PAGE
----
Writing a Thank You Letter the Right Way
It’s essential to follow up and express thanks after a job interview in order to convey gratitude for the opportunity and reinforce the impression you’ve made. But a lot of the advice out there suggests a handwritten and mailed thank-you note is the way to go. We’re not so sure about that.
It’s really the message—not the medium—that matters.
Steven Levy, managing director for technology and social media with recruiting firm Twiller-Moore, looks for thought-provoking content in the note, not perfect penmanship. “I’m looking for a note that makes me say either, ‘huh, I didn’t think of that,’ or ‘oh yeah, I want this person’,” he says. “I could care less whether it’s handwritten or not.”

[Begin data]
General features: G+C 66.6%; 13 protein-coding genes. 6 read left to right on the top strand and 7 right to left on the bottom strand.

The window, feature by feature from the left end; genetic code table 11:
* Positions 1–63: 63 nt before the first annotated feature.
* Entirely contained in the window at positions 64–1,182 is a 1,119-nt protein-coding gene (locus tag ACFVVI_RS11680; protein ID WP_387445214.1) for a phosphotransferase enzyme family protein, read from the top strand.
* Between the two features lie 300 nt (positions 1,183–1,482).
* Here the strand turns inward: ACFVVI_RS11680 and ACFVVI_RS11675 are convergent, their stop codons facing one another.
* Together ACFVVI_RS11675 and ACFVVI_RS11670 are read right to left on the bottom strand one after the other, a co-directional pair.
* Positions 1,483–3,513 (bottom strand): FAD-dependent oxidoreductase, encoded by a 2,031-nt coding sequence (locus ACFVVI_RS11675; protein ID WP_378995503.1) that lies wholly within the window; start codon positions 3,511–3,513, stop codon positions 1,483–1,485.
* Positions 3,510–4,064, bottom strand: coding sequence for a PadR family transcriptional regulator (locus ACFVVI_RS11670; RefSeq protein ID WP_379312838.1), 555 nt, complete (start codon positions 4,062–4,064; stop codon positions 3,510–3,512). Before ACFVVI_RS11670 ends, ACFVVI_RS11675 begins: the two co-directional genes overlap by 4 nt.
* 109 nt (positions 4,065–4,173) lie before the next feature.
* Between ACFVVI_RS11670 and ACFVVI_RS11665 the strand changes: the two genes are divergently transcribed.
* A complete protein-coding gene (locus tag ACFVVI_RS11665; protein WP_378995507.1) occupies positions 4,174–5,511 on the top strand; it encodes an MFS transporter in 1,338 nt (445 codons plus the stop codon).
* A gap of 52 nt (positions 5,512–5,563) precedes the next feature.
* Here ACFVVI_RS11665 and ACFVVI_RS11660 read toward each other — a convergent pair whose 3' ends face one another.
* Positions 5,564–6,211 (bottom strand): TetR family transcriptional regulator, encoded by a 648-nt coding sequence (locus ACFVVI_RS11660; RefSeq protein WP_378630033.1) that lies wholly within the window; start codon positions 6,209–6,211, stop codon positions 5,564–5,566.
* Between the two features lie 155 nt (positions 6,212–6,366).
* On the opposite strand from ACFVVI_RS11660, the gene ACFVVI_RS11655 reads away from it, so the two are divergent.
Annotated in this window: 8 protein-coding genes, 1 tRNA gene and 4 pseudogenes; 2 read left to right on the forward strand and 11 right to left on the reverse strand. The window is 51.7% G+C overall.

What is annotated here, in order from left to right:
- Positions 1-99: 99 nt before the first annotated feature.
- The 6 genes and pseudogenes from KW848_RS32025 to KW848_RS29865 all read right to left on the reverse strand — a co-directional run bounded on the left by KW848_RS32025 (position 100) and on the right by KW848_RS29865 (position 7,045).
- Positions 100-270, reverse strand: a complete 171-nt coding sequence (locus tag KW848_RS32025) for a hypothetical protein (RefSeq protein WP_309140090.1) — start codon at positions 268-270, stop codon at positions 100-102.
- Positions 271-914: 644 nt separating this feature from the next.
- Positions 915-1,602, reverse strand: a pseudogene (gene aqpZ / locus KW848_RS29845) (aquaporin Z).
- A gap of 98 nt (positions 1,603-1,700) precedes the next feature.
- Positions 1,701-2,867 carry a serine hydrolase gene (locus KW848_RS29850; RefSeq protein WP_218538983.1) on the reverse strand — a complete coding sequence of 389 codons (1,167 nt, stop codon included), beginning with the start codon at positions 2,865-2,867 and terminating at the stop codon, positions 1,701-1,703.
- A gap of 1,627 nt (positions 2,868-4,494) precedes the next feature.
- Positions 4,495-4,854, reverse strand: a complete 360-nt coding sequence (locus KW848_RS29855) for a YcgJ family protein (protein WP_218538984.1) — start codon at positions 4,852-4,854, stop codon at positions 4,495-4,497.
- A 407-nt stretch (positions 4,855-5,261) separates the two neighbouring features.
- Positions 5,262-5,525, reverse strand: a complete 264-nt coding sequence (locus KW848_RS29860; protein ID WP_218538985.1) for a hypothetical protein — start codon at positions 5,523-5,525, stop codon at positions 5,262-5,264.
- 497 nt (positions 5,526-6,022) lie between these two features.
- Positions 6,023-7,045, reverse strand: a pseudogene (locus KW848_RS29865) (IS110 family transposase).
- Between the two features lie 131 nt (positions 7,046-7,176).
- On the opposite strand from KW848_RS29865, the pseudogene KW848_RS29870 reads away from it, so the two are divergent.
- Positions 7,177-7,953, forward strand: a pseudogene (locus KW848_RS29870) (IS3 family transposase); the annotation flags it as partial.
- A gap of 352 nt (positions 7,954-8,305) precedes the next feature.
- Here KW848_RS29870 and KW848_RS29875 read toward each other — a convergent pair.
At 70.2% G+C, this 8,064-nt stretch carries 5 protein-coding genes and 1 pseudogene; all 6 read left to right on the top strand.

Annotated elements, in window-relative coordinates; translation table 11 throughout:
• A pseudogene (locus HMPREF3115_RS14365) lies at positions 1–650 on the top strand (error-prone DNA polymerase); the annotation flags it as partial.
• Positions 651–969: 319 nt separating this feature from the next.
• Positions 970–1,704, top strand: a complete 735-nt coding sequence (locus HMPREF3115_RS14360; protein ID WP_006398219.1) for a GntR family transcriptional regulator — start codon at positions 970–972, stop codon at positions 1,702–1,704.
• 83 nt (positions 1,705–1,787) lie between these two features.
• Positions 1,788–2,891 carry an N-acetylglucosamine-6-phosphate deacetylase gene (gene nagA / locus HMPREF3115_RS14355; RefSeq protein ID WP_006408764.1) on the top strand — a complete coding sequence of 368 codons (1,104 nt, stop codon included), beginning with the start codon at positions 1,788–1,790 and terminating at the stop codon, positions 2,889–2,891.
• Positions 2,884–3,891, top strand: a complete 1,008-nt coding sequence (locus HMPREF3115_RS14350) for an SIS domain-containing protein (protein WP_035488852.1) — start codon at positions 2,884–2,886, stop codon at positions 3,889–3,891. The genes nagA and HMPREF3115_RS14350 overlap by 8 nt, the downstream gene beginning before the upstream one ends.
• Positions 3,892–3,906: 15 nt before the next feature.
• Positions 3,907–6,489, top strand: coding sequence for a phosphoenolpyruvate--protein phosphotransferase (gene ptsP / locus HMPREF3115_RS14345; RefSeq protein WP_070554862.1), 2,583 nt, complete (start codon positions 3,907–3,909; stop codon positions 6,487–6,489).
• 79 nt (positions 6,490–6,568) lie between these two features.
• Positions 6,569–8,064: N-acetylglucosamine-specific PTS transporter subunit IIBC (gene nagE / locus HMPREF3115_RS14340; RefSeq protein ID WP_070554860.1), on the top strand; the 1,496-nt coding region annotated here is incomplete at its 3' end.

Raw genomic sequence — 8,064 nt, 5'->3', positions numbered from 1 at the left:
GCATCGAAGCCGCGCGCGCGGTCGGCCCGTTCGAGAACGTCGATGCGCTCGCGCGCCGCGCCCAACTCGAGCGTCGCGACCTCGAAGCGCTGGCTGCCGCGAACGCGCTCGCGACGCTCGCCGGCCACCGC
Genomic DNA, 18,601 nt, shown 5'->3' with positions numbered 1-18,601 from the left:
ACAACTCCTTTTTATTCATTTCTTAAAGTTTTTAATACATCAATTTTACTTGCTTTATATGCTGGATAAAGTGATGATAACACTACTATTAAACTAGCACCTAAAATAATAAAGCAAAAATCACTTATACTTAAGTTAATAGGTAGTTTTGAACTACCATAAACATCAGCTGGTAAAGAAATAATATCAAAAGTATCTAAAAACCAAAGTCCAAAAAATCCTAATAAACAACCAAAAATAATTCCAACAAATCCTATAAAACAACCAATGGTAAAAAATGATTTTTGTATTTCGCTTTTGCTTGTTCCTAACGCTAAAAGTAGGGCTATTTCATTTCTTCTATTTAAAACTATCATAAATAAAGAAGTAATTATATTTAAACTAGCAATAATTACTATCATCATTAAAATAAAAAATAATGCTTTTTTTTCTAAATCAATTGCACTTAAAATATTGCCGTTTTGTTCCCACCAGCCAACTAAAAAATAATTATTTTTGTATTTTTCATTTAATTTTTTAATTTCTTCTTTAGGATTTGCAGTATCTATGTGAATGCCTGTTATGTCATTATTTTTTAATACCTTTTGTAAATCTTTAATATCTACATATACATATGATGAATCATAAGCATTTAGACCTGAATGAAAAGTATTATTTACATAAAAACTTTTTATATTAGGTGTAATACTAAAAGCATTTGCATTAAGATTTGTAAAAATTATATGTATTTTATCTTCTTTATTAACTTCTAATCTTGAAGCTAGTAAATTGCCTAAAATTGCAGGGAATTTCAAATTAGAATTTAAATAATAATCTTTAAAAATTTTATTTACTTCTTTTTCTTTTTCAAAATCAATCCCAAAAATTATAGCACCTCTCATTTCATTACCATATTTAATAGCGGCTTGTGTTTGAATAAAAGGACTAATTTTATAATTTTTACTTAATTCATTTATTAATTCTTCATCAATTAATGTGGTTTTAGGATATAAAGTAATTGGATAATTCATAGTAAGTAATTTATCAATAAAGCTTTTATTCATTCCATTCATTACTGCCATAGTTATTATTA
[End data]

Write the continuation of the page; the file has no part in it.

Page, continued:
The speed and ease of an email also allows you to follow up while the interview is fresh in your mind. Though some experts still stand up for the handwritten note, saying that it shows an extra effort, thank-you emails can still be thoughtful. If you interview with multiple people, for example, send an emailed thank-you to each one—no blanket messages or BCCs.